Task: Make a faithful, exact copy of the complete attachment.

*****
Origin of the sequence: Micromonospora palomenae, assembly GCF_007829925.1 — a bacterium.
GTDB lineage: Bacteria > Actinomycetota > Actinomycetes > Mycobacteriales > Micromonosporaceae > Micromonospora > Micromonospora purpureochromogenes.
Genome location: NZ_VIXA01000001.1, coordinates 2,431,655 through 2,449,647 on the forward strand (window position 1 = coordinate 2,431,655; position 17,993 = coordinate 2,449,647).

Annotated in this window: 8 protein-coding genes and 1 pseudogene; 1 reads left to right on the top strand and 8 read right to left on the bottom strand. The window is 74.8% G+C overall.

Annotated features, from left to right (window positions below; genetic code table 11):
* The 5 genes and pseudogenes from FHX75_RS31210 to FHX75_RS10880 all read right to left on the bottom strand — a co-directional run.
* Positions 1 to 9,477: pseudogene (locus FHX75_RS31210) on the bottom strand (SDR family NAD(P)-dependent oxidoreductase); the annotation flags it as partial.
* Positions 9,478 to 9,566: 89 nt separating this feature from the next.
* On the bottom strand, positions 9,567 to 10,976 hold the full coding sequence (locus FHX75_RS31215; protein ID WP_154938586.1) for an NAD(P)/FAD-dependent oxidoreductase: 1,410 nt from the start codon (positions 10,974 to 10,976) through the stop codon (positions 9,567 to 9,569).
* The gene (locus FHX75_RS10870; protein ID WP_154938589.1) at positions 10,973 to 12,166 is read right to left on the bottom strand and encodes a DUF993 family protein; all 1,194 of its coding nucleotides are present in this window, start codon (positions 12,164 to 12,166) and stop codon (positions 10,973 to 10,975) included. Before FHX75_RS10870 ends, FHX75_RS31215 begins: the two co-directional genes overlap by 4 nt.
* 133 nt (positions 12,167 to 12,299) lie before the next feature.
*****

Origin of the sequence: Micromonospora palomenae, assembly GCF_007829925.1 — a bacterium.
GTDB lineage: Bacteria > Actinomycetota > Actinomycetes > Mycobacteriales > Micromonosporaceae > Micromonospora > Micromonospora purpureochromogenes.
Genome location: NZ_VIXA01000001.1, coordinates 2,431,655 through 2,449,647 on the forward strand (window position 1 = coordinate 2,431,655; position 17,993 = coordinate 2,449,647).

Annotated in this window: 8 protein-coding genes and 1 pseudogene; 1 reads left to right on the top strand and 8 read right to left on the bottom strand. The window is 74.8% G+C overall.

Annotated features, from left to right (window positions below; genetic code table 11):
* The 5 genes and pseudogenes from FHX75_RS31210 to FHX75_RS10880 all read right to left on the bottom strand — a co-directional run.
* Positions 1 to 9,477: pseudogene (locus FHX75_RS31210) on the bottom strand (SDR family NAD(P)-dependent oxidoreductase); the annotation flags it as partial.
* Positions 9,478 to 9,566: 89 nt separating this feature from the next.
* On the bottom strand, positions 9,567 to 10,976 hold the full coding sequence (locus FHX75_RS31215; protein ID WP_154938586.1) for an NAD(P)/FAD-dependent oxidoreductase: 1,410 nt from the start codon (positions 10,974 to 10,976) through the stop codon (positions 9,567 to 9,569).
* The gene (locus FHX75_RS10870; protein ID WP_154938589.1) at positions 10,973 to 12,166 is read right to left on the bottom strand and encodes a DUF993 family protein; all 1,194 of its coding nucleotides are present in this window, start codon (positions 12,164 to 12,166) and stop codon (positions 10,973 to 10,975) included. Before FHX75_RS10870 ends, FHX75_RS31215 begins: the two co-directional genes overlap by 4 nt.
* 133 nt (positions 12,167 to 12,299) lie before the next feature.